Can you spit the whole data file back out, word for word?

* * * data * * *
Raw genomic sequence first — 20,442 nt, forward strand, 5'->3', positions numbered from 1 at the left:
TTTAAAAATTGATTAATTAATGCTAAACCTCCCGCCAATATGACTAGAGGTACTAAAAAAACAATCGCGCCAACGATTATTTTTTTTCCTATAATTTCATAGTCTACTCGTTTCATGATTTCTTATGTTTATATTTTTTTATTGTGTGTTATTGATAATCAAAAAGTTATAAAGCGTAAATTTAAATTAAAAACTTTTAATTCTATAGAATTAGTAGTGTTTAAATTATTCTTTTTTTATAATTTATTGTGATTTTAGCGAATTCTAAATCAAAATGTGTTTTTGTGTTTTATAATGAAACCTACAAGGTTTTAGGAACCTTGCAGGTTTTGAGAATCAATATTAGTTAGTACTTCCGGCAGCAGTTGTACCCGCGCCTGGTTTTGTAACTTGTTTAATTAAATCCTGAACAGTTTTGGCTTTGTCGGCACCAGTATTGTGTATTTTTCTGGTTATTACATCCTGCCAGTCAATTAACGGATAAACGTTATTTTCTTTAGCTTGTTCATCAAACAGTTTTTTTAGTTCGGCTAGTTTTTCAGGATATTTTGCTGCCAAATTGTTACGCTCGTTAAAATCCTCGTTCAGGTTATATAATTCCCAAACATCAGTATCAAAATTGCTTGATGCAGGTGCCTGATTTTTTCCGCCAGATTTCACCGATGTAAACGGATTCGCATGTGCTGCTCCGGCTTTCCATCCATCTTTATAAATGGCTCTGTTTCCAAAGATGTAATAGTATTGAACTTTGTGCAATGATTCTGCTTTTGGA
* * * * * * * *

Raw genomic sequence first — 20,442 nt, forward strand, 5'->3', positions numbered from 1 at the left:
TTTAAAAATTGATTAATTAATGCTAAACCTCCCGCCAATATGACTAGAGGTACTAAAAAAACAATCGCGCCAACGATTATTTTTTTTCCTATAATTTCATAGTCTACTCGTTTCATGATTTCTTATGTTTATATTTTTTTATTGTGTGTTATTGATAATCAAAAAGTTATAAAGCGTAAATTTAAATTAAAAACTTTTAATTCTATAGAATTAGTAGTGTTTAAATTATTCTTTTTTTATAATTTATTGTGATTTTAGCGAATTCTAAATCAAAATGTGTTTTTGTGTTTTATAATGAAACCTACAAGGTTTTAGGAACCTTGCAGGTTTTGAGAATCAATATTAGTTAGTACTTCCGGCAGCAGTTGTACCCGCGCCTGGTTTTGTAACTTGTTTAATTAAATCCTGAACAGTTTTGGCTTTGTCGGCACCAGTATTGTGTATTTTTCTGGTTATTACATCCTGCCAGTCAATTAACGGATAAACGTTATTTTCTTTAGCTTGTTCATCAAACAGTTTTTTTAGTTCGGCTAGTTTTTCAGGATATTTTGCTGCCAAATTGTTACGCTCGTTAAAATCCTCGTTCAGGTTATATAATTCCCAAACATCAGTATCAAAATTGCTTGATGCAGGTGCCTGATTTTTTCCGCCAGATTTCACCGATGTAAACGGATTCGCATGTGCTGCTCCGGCTTTCCATCCATCTTTATAAATGGCTCTGTTTCCAAAGATGTAATAGTATTGAACTTTGTGCAATGATTCTGCTTTTGGA